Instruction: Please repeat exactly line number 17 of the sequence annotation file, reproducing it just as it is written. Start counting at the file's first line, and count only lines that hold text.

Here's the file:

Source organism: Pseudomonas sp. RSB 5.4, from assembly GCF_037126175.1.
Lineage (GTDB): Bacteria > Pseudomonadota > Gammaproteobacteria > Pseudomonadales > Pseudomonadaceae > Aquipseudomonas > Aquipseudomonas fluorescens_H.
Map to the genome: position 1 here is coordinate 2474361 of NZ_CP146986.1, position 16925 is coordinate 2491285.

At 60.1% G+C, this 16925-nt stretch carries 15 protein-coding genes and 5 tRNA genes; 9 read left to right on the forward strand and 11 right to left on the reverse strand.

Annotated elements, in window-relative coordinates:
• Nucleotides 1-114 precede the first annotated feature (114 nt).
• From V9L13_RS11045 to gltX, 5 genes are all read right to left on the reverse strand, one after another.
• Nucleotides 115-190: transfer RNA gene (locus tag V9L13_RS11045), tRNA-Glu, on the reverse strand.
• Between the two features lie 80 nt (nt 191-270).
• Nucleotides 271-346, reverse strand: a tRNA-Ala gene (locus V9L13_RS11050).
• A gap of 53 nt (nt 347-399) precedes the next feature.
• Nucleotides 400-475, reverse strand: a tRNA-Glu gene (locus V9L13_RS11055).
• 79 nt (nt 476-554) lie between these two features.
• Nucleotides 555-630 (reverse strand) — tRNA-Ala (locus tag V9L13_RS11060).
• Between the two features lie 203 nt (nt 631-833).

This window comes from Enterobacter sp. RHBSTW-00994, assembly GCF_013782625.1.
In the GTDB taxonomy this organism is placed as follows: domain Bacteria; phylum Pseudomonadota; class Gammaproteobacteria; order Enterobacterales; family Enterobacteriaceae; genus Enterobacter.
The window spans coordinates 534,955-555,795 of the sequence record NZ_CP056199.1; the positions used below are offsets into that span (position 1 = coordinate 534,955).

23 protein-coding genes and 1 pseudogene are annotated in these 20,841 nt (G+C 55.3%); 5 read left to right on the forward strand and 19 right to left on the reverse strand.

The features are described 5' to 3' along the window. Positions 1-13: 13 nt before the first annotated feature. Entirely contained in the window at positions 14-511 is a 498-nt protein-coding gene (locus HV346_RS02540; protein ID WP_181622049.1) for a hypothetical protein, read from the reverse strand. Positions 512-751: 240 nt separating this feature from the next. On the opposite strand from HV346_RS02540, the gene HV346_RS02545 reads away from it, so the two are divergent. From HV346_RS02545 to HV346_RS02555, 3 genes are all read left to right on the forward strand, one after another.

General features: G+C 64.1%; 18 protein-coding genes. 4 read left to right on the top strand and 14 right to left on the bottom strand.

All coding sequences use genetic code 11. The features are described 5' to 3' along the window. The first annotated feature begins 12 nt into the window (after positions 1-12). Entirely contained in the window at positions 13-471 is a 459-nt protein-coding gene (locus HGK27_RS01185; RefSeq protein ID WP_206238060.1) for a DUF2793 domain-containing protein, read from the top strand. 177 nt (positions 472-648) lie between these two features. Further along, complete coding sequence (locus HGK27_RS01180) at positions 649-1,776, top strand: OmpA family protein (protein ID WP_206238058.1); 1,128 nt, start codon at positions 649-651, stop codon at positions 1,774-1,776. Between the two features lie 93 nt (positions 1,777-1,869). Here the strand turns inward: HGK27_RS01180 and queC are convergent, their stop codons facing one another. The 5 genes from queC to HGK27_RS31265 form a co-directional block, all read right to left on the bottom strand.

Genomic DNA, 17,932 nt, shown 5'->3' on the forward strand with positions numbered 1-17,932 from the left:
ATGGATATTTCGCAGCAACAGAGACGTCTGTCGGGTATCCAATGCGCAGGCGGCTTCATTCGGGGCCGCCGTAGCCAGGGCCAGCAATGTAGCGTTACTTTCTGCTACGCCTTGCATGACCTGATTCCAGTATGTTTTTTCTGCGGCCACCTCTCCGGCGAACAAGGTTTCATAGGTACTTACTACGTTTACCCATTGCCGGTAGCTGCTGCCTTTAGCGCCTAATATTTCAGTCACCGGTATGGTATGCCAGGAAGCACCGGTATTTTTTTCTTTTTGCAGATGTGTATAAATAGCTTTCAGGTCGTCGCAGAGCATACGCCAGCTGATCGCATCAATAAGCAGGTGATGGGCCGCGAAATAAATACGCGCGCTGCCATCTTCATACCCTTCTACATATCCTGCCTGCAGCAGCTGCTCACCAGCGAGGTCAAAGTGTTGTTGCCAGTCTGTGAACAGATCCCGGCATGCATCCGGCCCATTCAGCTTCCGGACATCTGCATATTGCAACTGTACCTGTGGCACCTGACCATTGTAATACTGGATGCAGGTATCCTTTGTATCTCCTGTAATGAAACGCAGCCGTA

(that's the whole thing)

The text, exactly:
In the GTDB taxonomy this organism is placed as follows: domain Bacteria; phylum Pseudomonadota; class Gammaproteobacteria; order Enterobacterales; family Enterobacteriaceae; genus Enterobacter.